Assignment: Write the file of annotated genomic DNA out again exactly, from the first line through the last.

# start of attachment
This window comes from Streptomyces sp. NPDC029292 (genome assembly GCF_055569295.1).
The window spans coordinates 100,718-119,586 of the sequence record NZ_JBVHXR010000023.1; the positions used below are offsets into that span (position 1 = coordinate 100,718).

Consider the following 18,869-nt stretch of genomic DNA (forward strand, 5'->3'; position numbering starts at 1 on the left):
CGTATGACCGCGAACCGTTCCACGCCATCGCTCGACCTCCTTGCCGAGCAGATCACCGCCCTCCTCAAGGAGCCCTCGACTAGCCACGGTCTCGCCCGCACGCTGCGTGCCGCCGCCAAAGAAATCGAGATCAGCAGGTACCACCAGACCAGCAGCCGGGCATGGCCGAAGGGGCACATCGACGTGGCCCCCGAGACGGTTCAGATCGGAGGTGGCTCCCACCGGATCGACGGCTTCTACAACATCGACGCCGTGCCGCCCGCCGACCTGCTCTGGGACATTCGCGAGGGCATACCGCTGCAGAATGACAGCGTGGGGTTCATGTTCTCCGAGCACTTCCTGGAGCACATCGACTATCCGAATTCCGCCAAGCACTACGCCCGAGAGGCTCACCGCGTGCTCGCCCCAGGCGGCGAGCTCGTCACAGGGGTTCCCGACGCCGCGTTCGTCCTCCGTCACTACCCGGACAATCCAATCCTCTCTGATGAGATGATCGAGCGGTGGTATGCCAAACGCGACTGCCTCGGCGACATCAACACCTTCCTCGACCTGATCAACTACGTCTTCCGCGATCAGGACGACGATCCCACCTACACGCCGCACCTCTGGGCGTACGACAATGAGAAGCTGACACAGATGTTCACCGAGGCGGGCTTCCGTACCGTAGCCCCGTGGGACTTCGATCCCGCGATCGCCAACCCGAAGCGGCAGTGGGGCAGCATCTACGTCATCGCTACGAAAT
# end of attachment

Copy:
This window comes from Streptomyces sp. NPDC029292 (genome assembly GCF_055569295.1).
The window spans coordinates 100,718-119,586 of the sequence record NZ_JBVHXR010000023.1; the positions used below are offsets into that span (position 1 = coordinate 100,718).

Consider the following 18,869-nt stretch of genomic DNA (forward strand, 5'->3'; position numbering starts at 1 on the left):
CGTATGACCGCGAACCGTTCCACGCCATCGCTCGACCTCCTTGCCGAGCAGATCACCGCCCTCCTCAAGGAGCCCTCGACTAGCCACGGTCTCGCCCGCACGCTGCGTGCCGCCGCCAAAGAAATCGAGATCAGCAGGTACCACCAGACCAGCAGCCGGGCATGGCCGAAGGGGCACATCGACGTGGCCCCCGAGACGGTTCAGATCGGAGGTGGCTCCCACCGGATCGACGGCTTCTACAACATCGACGCCGTGCCGCCCGCCGACCTGCTCTGGGACATTCGCGAGGGCATACCGCTGCAGAATGACAGCGTGGGGTTCATGTTCTCCGAGCACTTCCTGGAGCACATCGACTATCCGAATTCCGCCAAGCACTACGCCCGAGAGGCTCACCGCGTGCTCGCCCCAGGCGGCGAGCTCGTCACAGGGGTTCCCGACGCCGCGTTCGTCCTCCGTCACTACCCGGACAATCCAATCCTCTCTGATGAGATGATCGAGCGGTGGTATGCCAAACGCGACTGCCTCGGCGACATCAACACCTTCCTCGACCTGATCAACTACGTCTTCCGCGATCAGGACGACGATCCCACCTACACGCCGCACCTCTGGGCGTACGACAATGAGAAGCTGACACAGATGTTCACCGAGGCGGGCTTCCGTACCGTAGCCCCGTGGGACTTCGATCCCGCGATCGCCAACCCGAAGCGGCAGTGGGGCAGCATCTACGTCATCGCTACGAAAT